Master Sheng Yen: Nothing can really annoy me

“In my life, I’ve never wished that everything goes smoothly or satisfactorily, or that I may be free of any adversity. When encountering an adverse situation, I cope with it in this way: First I will tell myself, “If there’s a mountain in my way that can’t be removed, I will make a detour. If no detour can lead to my destination, I will change my way of thinking.” Once you change your thinking, the difficult situation you’re facing will no longer exist, which will naturally lead you to a new way out. Another way is to “face it, accept it, deal with it, and let it go.” There are problems that simply cannot be solved no matter how hard we try. In that case, we should accept the reality. In a way, accepting the reality amounts to dealing with it. And then you should let it go. Having let it go, you shouldn’t allow it to prey on your mind any longer and keep regretting and resenting. If you’re still caught up in regret and resentment, you’ll have twice as much bad luck because your confidence and courage have disappeared. During my most difficult time, it is as if I have been tied up all over with ropes, but my mind can still be doing taijiquan with freedom. As long as I don’t think I’m having bad luck, nothing can really annoy me.”{F0AE31D2-C55D-450C-9BCE-5F1B875AAD5F

Interview: Dr. Mahathir Mohamed

Far Eastern Economic Review
March 2006

Last month, Jeremy Hurewitz met with the grand old man of Malaysian politics, Dr. Mahathir Mohamad. Wearing a pin proclaiming his desire for peace, Malaysia’s former prime minister spoke from his office in Putrajaya, the seat of the Malaysian government.

Jeremy Hurewitz: What are your thoughts on China’s rise? Do you see any threats from a powerful China?

Dr. Mahathir Mohamad: I think that China is bound to play a very important role in both East Asia and all the world. You cannot stop China. It is the sleeping lion who has now woken up. And his appetite is enormous. We have Chinese in this country [Malaysia], and we know that the Chinese are very dynamic, very intelligent, very skillful people, and when you consider that there are 1.3 billion Chinese in China, their ability to compete with the rest of the world is tremendous. Looking back, of course, China was industrialized long before Europe. They used to produce many goods, even if they didn’t then have the mass production techniques that they use today. They worked so fast that they could produce a lot of products which were used all over the world. They used to trade with us—textiles, stoneware, paper. Now they have adopted the techniques of the West: mass production, quality and innovation. That is the China of the future. And there is always the fear that this huge lion might gobble up the rest of the world. But we in Malaysia have had relations with China for over two thousand years. We have traded with China, but the Chinese have never colonized us. Even when they thought that we were not treating their people well we never had any of their warships come here in response. On the other hand, when the Europeans came here, specifically the Portuguese, some were arrested and detained by the Malacca government in 1509. Two years later a flotilla of ships came here and conquered Malacca. So the approach is quite different. We have been trading with China, India, the Arabs, the Persians and the Japanese for centuries. But the moment the Europeans came they think in terms of securing supply and monopolies. And basically they ended up conquering all their trading partners: Malaysia, Indonesia, Burma, Vietnam. They tried with China but it was too big. So we are familiar with the West.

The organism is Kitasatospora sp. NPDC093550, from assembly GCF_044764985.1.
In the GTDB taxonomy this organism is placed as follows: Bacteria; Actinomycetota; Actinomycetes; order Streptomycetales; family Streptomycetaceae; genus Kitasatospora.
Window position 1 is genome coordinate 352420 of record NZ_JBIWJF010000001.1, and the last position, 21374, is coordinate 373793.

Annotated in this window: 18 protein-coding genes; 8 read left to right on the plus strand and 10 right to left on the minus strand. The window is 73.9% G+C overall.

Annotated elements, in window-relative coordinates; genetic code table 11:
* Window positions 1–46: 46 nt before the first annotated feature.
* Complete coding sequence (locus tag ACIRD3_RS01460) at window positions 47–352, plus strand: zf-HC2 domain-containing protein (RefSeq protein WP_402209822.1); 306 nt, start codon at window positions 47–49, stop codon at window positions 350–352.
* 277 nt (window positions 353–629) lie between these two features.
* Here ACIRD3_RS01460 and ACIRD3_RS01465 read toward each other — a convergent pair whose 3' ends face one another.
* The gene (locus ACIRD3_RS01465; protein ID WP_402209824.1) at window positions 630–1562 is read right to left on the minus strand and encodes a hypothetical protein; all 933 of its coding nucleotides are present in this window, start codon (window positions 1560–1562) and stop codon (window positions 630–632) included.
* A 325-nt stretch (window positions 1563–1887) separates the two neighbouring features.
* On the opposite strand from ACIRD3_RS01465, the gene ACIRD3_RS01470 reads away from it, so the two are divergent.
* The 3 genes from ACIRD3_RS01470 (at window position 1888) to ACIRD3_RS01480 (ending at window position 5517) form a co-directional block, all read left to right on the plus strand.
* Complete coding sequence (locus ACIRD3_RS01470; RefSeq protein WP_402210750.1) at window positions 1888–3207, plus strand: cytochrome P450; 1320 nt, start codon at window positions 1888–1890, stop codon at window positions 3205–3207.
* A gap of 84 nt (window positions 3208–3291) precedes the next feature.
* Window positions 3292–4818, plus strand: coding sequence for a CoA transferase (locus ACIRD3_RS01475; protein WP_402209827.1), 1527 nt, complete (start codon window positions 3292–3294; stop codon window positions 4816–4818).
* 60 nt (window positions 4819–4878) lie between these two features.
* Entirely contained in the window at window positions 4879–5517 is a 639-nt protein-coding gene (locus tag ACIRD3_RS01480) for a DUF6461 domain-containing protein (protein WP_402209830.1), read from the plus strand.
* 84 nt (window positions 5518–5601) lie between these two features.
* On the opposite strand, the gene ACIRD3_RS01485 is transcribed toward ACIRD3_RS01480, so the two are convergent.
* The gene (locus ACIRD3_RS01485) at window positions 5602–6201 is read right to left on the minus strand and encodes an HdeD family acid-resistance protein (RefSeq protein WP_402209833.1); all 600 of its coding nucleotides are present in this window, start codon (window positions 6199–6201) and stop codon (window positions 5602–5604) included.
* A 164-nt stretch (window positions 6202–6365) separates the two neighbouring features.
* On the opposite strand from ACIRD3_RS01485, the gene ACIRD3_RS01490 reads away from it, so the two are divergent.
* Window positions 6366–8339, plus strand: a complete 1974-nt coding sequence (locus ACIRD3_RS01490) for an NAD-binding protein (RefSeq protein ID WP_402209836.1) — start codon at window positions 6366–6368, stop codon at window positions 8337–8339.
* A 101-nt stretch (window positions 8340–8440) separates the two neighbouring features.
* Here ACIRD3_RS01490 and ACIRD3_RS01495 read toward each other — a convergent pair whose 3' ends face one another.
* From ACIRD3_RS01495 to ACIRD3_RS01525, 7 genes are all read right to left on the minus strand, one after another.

JH: But is Malaysia threatened at all economically by China’s rise? For example, electronic components that were once sourced from Southeast Asia for assembly into consumer electronics in China, will likely—sooner or later—be made by China, and Malaysia will need to look elsewhere for its economic growth. How should Malaysia manage its relationship with China?